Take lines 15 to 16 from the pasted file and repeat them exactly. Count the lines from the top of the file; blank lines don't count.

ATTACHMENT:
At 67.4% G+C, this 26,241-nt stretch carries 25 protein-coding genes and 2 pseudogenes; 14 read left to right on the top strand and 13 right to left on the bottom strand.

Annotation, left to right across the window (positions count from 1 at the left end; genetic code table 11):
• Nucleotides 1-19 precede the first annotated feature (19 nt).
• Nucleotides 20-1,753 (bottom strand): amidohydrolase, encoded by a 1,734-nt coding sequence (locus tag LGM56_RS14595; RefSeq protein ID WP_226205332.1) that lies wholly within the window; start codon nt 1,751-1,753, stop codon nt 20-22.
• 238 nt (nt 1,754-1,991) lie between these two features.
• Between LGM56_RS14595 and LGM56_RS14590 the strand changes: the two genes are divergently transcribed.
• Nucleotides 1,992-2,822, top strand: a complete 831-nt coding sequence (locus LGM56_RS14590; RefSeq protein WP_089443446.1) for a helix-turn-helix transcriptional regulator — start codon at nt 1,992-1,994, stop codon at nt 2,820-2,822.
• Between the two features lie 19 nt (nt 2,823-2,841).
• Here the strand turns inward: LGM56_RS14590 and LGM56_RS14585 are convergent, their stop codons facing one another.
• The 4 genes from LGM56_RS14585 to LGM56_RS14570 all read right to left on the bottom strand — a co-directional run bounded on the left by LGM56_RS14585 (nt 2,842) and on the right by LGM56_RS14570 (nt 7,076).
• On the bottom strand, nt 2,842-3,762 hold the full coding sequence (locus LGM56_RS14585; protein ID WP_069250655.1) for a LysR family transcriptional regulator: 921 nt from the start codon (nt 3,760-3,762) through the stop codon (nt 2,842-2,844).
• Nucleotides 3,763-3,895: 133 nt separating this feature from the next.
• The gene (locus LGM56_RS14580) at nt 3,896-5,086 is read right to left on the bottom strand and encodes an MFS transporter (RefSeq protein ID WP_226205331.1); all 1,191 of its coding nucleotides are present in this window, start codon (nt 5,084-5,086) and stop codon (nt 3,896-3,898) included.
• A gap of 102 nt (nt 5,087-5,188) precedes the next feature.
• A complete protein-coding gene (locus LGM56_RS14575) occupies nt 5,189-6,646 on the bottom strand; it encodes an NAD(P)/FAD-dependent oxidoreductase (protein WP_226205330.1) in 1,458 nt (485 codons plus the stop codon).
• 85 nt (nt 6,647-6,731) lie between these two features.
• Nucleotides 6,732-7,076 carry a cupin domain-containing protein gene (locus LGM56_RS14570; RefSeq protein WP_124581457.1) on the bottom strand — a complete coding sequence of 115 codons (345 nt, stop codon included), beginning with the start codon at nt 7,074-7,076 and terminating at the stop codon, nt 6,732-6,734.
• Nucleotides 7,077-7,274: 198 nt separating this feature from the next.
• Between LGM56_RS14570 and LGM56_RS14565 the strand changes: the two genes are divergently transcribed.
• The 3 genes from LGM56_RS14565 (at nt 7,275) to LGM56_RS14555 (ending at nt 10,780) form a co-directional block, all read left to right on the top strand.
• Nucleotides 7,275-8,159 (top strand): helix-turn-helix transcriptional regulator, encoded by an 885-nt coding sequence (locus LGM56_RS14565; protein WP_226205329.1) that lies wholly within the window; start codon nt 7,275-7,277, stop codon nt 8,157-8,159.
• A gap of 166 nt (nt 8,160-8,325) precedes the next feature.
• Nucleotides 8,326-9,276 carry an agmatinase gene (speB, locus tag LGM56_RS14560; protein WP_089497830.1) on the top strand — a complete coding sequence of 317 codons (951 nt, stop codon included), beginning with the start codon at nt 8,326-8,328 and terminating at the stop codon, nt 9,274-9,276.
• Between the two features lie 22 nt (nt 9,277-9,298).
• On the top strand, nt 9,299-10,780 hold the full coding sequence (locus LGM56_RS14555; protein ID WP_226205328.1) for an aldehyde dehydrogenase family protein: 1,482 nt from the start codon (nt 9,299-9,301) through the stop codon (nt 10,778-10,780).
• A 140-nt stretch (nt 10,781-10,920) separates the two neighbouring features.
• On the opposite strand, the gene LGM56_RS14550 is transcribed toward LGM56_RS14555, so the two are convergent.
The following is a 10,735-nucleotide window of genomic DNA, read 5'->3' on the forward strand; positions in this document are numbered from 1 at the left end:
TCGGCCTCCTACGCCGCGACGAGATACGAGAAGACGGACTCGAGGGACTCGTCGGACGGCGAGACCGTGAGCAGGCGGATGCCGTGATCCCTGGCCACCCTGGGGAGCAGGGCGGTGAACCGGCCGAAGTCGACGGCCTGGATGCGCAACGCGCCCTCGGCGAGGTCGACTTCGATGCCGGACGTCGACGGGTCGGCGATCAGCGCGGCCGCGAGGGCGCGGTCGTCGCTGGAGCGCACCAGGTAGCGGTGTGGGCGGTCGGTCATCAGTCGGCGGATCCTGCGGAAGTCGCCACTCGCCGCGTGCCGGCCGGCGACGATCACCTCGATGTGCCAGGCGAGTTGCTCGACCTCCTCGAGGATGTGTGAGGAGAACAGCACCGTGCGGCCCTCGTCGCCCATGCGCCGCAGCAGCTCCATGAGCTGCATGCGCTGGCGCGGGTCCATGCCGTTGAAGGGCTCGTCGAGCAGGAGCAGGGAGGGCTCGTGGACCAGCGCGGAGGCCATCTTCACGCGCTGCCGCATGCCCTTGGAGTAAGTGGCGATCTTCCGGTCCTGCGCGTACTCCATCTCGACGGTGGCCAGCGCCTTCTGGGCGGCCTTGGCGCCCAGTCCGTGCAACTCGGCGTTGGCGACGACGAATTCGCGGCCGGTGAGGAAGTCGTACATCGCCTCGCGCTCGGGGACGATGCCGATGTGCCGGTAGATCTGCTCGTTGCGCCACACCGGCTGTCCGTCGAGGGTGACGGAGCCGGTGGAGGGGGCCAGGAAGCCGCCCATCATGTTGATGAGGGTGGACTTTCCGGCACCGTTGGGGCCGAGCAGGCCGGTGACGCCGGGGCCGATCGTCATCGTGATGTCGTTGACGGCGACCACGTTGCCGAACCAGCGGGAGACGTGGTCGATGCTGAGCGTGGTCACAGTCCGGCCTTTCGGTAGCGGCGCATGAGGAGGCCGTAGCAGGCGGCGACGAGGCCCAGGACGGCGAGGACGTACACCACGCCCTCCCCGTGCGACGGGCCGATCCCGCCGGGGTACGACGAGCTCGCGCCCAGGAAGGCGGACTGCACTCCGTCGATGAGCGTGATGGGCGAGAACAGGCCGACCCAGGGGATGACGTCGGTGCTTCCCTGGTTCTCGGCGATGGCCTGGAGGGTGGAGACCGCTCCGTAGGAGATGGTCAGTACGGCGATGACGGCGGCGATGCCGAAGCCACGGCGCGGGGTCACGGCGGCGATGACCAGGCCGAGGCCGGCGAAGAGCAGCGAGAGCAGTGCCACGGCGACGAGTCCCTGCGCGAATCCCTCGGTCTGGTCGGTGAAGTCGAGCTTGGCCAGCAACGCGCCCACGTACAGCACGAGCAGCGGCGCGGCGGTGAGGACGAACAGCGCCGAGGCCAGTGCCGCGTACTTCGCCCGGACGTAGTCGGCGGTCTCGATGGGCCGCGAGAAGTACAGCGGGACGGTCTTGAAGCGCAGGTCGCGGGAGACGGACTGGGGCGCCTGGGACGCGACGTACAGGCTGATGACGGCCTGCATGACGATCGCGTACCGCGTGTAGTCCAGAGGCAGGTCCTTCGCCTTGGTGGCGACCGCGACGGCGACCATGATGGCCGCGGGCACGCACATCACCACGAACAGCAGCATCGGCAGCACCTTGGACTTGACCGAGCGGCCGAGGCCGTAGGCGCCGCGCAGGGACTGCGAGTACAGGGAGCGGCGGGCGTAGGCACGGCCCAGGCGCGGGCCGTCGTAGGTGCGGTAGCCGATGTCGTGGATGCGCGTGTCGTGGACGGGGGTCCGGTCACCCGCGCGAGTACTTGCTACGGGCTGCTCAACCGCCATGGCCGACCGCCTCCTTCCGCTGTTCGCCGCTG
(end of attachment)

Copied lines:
• A complete protein-coding gene (locus LGM56_RS14575) occupies nt 5,189-6,646 on the bottom strand; it encodes an NAD(P)/FAD-dependent oxidoreductase (protein WP_226205330.1) in 1,458 nt (485 codons plus the stop codon).
• 85 nt (nt 6,647-6,731) lie between these two features.